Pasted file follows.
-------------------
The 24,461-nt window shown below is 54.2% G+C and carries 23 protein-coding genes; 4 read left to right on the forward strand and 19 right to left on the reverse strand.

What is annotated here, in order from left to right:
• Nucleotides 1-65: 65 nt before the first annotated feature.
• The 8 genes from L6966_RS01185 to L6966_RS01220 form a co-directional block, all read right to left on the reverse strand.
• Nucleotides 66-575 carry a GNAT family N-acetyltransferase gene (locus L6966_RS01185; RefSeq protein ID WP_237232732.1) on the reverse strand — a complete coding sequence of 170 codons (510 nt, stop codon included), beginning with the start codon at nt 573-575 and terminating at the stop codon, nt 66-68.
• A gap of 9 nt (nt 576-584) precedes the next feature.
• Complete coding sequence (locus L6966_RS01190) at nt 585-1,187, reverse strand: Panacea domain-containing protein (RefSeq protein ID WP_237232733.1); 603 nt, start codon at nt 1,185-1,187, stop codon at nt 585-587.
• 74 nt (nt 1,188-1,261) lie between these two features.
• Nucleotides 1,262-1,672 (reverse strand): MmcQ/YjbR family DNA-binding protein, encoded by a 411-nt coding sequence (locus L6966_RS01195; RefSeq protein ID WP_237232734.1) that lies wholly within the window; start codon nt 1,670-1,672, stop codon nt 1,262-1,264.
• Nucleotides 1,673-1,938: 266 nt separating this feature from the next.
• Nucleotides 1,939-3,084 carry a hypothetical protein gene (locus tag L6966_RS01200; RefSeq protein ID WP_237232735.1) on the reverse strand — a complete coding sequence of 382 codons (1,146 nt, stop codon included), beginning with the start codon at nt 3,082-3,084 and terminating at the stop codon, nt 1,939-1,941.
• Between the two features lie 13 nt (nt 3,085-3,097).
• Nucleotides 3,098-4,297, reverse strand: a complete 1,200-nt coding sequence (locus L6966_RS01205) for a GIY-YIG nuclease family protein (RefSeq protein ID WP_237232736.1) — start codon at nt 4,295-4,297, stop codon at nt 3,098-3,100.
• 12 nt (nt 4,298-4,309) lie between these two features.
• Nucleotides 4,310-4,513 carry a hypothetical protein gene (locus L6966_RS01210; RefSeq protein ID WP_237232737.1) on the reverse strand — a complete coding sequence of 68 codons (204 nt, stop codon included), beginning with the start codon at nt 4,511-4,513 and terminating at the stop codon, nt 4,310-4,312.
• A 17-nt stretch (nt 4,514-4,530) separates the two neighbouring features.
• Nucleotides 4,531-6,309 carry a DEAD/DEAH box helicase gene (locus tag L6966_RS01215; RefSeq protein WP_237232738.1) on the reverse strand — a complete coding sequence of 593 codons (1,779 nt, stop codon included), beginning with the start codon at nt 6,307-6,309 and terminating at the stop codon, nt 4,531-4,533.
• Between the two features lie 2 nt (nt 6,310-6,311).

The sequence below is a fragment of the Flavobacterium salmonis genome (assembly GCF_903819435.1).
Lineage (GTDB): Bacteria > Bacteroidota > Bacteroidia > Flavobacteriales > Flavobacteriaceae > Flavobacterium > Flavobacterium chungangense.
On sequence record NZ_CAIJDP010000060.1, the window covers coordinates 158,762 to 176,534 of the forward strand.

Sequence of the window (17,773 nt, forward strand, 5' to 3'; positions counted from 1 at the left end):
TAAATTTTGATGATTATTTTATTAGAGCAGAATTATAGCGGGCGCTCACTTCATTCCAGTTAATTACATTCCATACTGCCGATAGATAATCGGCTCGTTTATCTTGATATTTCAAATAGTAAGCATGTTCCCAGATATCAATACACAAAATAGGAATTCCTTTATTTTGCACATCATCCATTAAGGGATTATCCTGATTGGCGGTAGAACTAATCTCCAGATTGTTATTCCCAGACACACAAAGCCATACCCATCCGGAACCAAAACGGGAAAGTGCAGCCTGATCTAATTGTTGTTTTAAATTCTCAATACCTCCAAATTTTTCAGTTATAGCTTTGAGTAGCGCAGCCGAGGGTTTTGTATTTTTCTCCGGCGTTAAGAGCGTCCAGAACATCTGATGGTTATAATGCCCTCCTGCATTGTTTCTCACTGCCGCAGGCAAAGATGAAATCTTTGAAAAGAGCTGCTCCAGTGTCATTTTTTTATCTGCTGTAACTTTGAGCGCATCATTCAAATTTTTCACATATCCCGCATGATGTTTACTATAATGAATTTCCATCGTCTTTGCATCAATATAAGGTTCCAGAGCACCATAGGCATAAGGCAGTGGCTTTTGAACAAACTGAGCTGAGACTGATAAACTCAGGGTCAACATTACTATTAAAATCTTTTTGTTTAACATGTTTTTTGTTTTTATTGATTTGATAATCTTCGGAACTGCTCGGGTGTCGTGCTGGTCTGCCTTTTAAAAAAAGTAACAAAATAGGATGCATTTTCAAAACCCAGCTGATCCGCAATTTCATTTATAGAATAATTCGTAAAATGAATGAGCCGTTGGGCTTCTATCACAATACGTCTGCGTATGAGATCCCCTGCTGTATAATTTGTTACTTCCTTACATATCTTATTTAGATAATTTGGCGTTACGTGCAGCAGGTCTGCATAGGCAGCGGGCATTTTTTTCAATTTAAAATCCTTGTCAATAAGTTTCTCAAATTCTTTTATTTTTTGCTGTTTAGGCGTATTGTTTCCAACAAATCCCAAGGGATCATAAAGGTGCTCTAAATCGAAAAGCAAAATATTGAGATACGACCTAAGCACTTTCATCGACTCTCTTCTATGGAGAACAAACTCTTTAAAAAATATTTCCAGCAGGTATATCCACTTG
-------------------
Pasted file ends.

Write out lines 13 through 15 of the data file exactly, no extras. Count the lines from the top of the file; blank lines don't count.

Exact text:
• Nucleotides 3,098-4,297, reverse strand: a complete 1,200-nt coding sequence (locus L6966_RS01205) for a GIY-YIG nuclease family protein (RefSeq protein ID WP_237232736.1) — start codon at nt 4,295-4,297, stop codon at nt 3,098-3,100.
• 12 nt (nt 4,298-4,309) lie between these two features.
• Nucleotides 4,310-4,513 carry a hypothetical protein gene (locus L6966_RS01210; RefSeq protein ID WP_237232737.1) on the reverse strand — a complete coding sequence of 68 codons (204 nt, stop codon included), beginning with the start codon at nt 4,511-4,513 and terminating at the stop codon, nt 4,310-4,312.